A year later, one of the directors told Time magazine that ‘the show is written for an MTV audience, which is more interested in images, emotions and energy than plot and character and words.’ This is pretty much a spot-on summation of the series. While it’s fairly shallow, it would be one of the most influential series ever created (see panel on the right) and as well as having a huge lasting effect on television – higher production values, camera angles, stereo sound, etc. – it would go on to become one of the defining cultural touchstones for the decade.•

 

Miami Vice’s far-reaching influence on the 80s

 

FASHION
The popularity of pastel shades for men in the 80s was largely a result of this series. Don Johnson and Philip Michael Thomas would wear up to eight different outfits in each episode, with pastel pinks, blues and greens being used to match the Art Deco architecture of the location. The idea was down to producer Michael Mann (who later directed films such as Heat, Ali, Collateral and the 2006 Miami Vice film) and he can largely take credit for many of the huge fashion trends during the 80s. Also popularised by the show was wearing slip-on shoes without socks, Ray-Ban Wayfarer shades (whose sales doubled), T-shirts under suits and designer stubble. The latter came about after Don Johnson spent the night with a real vice squad to help understand the role. He came into a production meeting early the next morning straight from a stakeout and had heavy stubble. The producers decided that this was exactly how an undercover vice cop should look.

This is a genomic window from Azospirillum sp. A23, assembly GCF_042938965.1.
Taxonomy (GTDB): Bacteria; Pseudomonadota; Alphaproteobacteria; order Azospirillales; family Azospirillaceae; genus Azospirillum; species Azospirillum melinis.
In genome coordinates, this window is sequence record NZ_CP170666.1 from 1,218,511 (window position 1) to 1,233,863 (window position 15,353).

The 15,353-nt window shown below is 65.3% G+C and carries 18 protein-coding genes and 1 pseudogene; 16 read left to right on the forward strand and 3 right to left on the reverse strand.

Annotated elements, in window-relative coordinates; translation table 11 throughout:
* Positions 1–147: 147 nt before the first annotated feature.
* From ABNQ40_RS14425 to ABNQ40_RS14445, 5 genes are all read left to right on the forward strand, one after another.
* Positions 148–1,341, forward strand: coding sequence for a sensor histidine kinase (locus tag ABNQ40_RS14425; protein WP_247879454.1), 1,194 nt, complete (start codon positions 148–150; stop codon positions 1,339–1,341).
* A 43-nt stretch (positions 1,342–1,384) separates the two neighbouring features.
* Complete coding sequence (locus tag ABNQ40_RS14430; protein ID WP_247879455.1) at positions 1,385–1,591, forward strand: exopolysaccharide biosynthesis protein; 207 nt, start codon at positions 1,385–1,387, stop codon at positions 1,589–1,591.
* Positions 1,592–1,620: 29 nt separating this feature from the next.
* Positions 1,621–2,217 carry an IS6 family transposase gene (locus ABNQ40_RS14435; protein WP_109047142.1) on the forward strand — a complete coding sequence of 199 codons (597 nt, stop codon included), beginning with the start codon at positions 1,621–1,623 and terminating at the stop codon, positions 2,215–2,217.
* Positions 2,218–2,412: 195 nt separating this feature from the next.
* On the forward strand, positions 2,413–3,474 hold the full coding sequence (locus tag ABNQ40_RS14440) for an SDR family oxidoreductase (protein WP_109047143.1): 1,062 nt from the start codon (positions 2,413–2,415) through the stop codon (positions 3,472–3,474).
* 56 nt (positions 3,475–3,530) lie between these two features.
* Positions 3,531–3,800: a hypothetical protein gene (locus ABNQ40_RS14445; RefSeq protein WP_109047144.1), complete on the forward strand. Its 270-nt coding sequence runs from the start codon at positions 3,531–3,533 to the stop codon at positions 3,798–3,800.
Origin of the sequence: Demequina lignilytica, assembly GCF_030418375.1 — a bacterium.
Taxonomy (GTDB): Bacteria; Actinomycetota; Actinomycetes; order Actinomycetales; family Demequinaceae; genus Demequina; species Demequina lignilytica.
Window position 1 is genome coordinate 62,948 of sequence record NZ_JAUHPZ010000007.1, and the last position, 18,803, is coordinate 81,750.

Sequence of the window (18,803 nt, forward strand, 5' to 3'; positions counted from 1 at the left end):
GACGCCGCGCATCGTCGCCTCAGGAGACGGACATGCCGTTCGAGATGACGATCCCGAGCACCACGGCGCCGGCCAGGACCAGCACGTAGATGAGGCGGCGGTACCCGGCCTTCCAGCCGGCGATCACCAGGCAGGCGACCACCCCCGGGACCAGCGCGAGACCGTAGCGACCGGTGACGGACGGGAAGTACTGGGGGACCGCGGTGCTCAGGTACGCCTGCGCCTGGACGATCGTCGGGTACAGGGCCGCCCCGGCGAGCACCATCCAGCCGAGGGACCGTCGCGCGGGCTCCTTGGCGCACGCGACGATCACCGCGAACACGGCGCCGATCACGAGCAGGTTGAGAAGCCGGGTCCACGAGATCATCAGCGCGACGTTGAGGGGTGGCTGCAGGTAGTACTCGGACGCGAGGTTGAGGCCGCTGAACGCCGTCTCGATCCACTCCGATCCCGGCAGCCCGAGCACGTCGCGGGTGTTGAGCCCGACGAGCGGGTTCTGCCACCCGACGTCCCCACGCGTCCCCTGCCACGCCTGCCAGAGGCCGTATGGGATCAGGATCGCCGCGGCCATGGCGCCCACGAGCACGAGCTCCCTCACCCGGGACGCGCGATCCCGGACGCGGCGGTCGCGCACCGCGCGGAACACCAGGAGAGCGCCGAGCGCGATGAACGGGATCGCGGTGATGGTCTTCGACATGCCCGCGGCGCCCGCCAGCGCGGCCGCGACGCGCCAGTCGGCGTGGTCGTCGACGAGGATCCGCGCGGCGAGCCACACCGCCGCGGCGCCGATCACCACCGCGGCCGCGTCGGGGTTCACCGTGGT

MUSIC
The soundtrack albums of music from the series were so popular, record companies would make a huge effort to get their musicians’ songs used on the show. It was one of the first high-profile examples of product placement with music that we now see commonly on TV, adverts, in films and on computer games. Musicians were also given acting parts in the series including Phil Collins, Glen Frey, Sheena Easton and
many more. The theme tune went to number one in the charts and even the incidental music used was notable, with one instrumental piece from the first series, ‘Crockett’s Theme’ by Jan Hammer, being released as a single and reaching number one.
FILM AND TELEVISION
It was a huge starting place for many actors that would go on to big things in the 80s and beyond. If you watch the series you’ll see very early career appearances from the likes of Steve Buscemi, Stanley Tucci, Ving Rhames, Liam Neeson, Viggo Mortensen, Bruce Willis, Ed O’Neill, Wesley Snipes, Ian McShane, Bill Paxton, Julia Roberts, Melanie Griffith, John Turturro, Chris Rock, Ben Stiller, Lou Diamond Phillips, Michael Madsen, Dennis Farina, Terry O’Quinn, Kyra Sedgwick, Benicio Del Toro and more. Almost every episode is a game of spot the future star. If you count all the guest appearances in all five seasons, it’s hard to think of a TV series that can boast a better collective cast.